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Fossey Fund Scientist Prize Nominee

November 8, 2013

Fossey Fund Chief Scientist Prestigious Prize Nominee

Tara Stoinski, Ph.D., with Ozzie at Zoo AtlantaTara Stoinski, Ph.D., vice president and chief scientist at the Dian Fossey Gorilla Fund International, is among the nominees for the 2014 Indianapolis Prize, which is the world’s leading award for individuals working in animal conservation.

The 39 nominees for the 2014 biennial prize include such notable conservation heroes as Jane Goodall, Ph.D., Birute Galdikas, Ph.D., and Russell Mittermeier, Ph.D., who study a broad range of species from gorillas to sea turtles to bats and swans. Nominees will be reviewed by two international committees and narrowed down to six finalists.

“It is notable that all of the great apes are represented in the work of this year’s nominees,” says Stoinski, referring to the inclusion of Goodall (chimpanzees); Galdikas (orangutans); Gay Reinartz, Ph.D. (bonobos); and herself. “It reflects the critical status of these species and the challenges they still face, as well as the decades of extraordinary studies already undertaken.”

The Indianapolis Prize, undertaken by the Indianapolis Zoological Society (IZS), was first awarded in 2006. It now includes a substantial cash award, with funding provided by the Eli Lilly and Company Foundation.

Michael Crowther, president of IZS, is a board member of the Dian Fossey Gorilla Fund, but is not involved in the selection of the Indianapolis Prize recipients. Crowther noted: “I have observed Tara’s important contributions to our understanding of gorilla behavior and the significance of those contributions to their conservation. She is clearly a difference-maker and a role model for other conservation scientists. She certainly belongs in the company of those nominated for the world’s leading award for animal conservation.”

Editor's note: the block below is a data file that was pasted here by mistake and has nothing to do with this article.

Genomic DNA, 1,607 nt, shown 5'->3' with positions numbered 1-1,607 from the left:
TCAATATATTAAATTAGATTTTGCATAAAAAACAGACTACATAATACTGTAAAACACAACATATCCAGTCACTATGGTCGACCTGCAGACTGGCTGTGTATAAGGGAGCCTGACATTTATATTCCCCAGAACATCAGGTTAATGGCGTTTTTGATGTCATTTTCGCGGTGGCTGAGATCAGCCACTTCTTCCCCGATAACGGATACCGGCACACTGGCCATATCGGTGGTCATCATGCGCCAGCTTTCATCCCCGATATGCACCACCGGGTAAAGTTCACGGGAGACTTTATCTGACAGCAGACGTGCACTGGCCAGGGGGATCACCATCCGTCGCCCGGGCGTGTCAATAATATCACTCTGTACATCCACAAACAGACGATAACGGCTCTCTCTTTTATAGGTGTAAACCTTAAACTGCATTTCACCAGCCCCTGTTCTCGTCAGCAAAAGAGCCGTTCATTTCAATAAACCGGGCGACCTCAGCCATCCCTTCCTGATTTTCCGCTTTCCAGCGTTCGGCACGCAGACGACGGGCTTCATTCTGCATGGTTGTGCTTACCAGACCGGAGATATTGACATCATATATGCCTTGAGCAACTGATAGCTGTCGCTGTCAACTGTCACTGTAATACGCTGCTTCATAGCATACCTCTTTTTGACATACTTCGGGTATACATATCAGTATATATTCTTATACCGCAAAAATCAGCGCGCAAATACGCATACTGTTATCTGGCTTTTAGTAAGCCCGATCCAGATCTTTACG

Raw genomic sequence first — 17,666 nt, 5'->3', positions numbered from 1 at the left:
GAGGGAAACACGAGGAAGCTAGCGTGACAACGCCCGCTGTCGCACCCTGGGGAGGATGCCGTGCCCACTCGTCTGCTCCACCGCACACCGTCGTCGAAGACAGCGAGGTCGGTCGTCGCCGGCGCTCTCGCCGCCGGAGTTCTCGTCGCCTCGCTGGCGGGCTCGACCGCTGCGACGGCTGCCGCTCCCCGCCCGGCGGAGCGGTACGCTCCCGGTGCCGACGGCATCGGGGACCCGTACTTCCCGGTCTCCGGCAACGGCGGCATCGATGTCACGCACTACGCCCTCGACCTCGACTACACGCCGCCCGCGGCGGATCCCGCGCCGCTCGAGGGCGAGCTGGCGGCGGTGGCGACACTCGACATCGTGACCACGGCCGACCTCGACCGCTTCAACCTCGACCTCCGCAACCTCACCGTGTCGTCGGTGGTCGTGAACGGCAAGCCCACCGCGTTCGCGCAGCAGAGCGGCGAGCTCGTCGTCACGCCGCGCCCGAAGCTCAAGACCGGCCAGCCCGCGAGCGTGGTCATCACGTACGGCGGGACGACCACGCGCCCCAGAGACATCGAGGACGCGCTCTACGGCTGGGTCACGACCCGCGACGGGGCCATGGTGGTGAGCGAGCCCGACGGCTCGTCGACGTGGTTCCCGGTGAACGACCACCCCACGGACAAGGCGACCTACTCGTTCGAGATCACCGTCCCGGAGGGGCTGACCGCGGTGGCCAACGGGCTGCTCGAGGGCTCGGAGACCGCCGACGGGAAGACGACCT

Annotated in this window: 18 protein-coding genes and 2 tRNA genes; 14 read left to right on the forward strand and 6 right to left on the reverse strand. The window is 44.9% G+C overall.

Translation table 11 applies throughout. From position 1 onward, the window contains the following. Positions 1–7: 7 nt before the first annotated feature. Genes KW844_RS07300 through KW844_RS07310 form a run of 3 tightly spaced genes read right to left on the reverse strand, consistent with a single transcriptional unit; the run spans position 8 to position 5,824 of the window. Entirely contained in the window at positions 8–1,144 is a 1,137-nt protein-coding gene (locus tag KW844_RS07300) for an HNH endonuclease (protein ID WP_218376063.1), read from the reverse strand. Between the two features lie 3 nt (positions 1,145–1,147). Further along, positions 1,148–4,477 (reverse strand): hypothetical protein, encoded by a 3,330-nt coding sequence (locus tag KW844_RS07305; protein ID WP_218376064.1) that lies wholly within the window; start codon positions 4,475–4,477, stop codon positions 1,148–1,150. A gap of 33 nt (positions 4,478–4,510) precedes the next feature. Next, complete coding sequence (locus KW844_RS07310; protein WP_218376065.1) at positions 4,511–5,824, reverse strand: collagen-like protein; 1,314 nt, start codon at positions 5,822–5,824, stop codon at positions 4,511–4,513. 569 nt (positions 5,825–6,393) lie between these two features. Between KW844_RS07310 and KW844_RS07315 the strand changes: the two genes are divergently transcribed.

The 2006 Indianapolis Prize went to George Archibald, Ph.D., co-founder of the International Crane Foundation. In 2008, the prize went to George Schaller, Ph.D., a pre-eminent field biologist whose early work with gorillas laid the foundation for Dian Fossey’s studies and the subsequent four decades of mountain gorilla protection by the Fossey Fund. The 2010 winner was Iain Douglas-Hamilton, Ph.D. Steve Amstrup, Ph.D., chief scientist of Polar Bears International, received the 2012 prize.

"All the nominees and winners are ‘rock stars’ of conservation,” says Stoinski. “The Indy Prize recognizes them for their work and the personal sacrifices they have made in their lives in order to carry out this work. It is such an honor to be nominated with this amazing group of people.”

“Since our founder Dian Fossey was killed in the line of duty in 1986, we are lucky to have had outstanding scientists like Dr. Stoinski to continue her extraordinary work,” says Clare Richardson, Fossey Fund president and CEO.

The Indianapolis Prize will be presented September 2014 in Indianapolis.